In the first half of that match, he lined up opposite Dusan Tadic, the dangerous Serbian midfielder. Below are Tadic's heatmap and activity map, both courtesy of EvertonFC.com

Tadic got on the ball in the midfield, but Galloway kept the Serbian in front of him for the entire first half. With the English defender playing well, Tadic could do nothing but whip in hopeful cross after hopeful cross.

After halftime, the ineffective Tadic departed, and Sadio Mane shifted out to his wing. Mane, a winger with significantly more pace, managed to create chances and get behind Galloway.

Mane created two chances and was more frequently on the ball in dangerous areas. Ultimately, nothing came of any of these chances, but it is an issue to be aware of as Galloway's time at left-back continues.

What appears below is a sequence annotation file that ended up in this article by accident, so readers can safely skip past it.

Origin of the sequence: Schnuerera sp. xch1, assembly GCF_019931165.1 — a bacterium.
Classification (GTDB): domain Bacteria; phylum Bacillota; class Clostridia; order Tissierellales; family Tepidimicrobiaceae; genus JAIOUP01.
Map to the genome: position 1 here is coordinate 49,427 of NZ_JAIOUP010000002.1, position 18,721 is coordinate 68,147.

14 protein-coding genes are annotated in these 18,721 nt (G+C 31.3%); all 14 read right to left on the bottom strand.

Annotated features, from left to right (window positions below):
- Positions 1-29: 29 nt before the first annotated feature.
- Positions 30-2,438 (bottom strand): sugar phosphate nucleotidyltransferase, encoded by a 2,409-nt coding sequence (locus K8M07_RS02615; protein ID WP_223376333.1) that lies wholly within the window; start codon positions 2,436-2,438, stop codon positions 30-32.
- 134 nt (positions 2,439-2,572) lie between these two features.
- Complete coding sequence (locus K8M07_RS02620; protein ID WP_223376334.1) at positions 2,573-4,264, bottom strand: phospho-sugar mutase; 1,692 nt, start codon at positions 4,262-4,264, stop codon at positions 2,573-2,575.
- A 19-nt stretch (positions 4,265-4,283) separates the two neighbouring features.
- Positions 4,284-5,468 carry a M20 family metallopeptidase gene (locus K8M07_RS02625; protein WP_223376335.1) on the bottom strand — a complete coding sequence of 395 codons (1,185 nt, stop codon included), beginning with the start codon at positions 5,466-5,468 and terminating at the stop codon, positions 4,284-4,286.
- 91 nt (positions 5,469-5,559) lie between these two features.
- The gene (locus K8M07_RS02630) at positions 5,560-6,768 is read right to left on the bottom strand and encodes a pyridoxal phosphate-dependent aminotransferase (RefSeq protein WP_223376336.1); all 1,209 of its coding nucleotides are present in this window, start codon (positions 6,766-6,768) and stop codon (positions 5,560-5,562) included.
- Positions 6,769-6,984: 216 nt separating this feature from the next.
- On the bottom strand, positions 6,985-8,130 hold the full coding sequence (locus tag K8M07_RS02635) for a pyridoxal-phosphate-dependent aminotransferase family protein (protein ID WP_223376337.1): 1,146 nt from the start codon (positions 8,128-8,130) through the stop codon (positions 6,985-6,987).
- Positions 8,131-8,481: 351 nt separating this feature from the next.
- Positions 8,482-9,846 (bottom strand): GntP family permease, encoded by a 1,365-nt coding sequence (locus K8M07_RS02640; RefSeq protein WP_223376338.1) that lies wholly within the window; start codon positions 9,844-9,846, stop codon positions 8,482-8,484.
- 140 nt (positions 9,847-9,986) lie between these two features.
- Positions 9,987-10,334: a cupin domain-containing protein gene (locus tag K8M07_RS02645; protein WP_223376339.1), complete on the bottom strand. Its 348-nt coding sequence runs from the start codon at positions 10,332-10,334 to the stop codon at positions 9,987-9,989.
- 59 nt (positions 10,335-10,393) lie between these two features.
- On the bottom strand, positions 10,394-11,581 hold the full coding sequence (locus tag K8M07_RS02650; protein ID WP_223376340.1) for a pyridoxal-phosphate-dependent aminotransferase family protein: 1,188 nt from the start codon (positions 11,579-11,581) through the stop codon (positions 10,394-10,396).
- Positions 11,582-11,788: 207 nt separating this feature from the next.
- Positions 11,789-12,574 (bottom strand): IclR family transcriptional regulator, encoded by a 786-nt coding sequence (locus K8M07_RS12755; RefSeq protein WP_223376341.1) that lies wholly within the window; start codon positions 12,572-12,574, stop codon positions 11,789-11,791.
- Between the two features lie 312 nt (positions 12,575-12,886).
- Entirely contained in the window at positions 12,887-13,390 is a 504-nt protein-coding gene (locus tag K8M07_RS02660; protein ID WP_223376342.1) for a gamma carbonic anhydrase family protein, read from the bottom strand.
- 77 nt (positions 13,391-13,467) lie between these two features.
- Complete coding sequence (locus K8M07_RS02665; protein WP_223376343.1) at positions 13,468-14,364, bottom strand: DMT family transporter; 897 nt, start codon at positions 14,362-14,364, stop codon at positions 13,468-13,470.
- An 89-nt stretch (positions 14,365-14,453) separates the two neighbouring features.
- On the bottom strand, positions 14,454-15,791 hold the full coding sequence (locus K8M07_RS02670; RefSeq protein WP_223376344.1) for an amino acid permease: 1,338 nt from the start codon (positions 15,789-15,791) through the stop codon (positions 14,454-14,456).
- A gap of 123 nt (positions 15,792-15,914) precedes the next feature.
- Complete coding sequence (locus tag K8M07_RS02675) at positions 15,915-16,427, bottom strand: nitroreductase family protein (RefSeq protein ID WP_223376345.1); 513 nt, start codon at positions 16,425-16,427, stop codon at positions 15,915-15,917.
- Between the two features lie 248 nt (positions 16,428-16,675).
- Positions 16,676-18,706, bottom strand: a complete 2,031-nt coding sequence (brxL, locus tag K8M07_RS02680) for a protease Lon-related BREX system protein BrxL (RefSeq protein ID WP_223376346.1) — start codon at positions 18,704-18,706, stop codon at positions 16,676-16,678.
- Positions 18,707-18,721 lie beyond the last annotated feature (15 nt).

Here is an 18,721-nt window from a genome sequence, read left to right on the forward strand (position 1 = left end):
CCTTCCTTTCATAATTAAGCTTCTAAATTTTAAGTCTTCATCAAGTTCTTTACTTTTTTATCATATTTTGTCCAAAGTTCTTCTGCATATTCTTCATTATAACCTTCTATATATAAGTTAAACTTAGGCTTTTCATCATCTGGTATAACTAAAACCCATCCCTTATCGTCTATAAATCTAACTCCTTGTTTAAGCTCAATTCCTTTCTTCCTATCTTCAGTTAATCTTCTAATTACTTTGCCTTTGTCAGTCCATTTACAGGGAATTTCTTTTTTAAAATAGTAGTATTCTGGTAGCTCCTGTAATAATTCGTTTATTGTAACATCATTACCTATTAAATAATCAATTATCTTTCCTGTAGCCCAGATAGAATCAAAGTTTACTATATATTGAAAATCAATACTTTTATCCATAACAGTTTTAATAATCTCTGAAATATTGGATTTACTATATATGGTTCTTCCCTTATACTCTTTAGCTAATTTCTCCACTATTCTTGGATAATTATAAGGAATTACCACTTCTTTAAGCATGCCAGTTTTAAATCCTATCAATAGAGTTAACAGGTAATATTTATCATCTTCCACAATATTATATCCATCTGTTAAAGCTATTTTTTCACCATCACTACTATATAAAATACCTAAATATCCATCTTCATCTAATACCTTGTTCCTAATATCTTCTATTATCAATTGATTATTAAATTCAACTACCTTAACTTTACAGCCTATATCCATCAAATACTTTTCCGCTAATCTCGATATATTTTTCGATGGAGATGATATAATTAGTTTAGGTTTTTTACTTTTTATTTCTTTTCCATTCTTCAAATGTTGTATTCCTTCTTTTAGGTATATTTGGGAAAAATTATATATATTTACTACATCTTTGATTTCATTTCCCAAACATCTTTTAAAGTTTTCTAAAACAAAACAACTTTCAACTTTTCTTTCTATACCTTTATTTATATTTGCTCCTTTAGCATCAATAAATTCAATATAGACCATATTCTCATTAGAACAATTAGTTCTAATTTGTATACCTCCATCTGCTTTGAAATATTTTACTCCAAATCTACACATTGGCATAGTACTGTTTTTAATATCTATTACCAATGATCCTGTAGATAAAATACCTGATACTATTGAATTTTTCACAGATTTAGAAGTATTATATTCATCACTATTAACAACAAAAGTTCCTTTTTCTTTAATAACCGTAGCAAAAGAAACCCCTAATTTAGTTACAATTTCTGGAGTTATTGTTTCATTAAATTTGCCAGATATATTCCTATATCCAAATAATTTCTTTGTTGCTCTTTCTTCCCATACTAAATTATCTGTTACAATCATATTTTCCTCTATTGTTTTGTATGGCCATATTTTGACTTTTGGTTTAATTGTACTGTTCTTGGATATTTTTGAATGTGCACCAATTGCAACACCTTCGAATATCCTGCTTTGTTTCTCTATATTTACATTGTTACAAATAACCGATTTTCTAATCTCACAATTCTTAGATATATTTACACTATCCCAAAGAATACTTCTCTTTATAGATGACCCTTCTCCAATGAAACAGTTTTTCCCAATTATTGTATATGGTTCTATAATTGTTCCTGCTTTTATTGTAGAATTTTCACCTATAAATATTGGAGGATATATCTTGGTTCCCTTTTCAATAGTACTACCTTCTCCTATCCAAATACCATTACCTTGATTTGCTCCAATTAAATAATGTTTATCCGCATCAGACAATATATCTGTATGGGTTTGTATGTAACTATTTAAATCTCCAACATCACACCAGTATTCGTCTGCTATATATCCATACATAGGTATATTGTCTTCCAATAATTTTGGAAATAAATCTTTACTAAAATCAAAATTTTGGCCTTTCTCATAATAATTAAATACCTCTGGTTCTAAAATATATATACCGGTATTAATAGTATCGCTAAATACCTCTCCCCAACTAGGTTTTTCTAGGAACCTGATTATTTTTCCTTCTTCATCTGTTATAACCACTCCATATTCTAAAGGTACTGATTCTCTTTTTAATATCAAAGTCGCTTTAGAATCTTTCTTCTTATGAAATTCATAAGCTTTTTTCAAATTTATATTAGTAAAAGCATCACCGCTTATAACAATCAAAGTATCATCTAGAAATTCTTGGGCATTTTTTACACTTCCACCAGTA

His other area of weakness is his passing, particularly in his defensive third, which was often exposed against Liverpool. Galloway did well defensively in that match (four clearances, four interceptions, and three tackles), but struggled to move the ball from defense to offense in the face of Liverpool's high-pressing, pacey strikers.

Galloway's 78.7 percent passing completion percentage is the second-lowest among Everton defenders and defensive midfielders, with only Ramiro Funes Mori passing the ball less efficiently, according to WhoScored.com.